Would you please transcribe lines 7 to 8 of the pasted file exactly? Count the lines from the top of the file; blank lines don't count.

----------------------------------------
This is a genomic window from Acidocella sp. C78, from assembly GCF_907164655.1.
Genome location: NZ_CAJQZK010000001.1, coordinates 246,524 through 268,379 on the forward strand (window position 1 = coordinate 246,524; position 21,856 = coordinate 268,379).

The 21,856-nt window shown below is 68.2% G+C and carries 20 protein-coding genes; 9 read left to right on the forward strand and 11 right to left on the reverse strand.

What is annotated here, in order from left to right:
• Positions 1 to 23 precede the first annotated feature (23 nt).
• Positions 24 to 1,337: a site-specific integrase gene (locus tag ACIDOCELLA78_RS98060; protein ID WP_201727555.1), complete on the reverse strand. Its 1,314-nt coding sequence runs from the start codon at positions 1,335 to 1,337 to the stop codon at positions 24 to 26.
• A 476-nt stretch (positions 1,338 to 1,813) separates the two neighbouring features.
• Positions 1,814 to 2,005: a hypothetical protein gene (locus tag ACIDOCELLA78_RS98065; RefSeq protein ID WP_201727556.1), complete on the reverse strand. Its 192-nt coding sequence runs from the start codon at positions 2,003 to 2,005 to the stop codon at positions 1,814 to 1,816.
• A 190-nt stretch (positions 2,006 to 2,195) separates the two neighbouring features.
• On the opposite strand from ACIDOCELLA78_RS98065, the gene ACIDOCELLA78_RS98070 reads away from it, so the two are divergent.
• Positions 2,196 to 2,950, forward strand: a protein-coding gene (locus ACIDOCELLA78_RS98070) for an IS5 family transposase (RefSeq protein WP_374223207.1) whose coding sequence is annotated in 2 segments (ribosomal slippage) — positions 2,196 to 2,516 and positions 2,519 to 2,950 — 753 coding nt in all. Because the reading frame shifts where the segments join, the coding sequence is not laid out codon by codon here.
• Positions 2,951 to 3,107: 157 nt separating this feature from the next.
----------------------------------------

• A 476-nt stretch (positions 1,338 to 1,813) separates the two neighbouring features.
• Positions 1,814 to 2,005: a hypothetical protein gene (locus tag ACIDOCELLA78_RS98065; RefSeq protein ID WP_201727556.1), complete on the reverse strand. Its 192-nt coding sequence runs from the start codon at positions 2,003 to 2,005 to the stop codon at positions 1,814 to 1,816.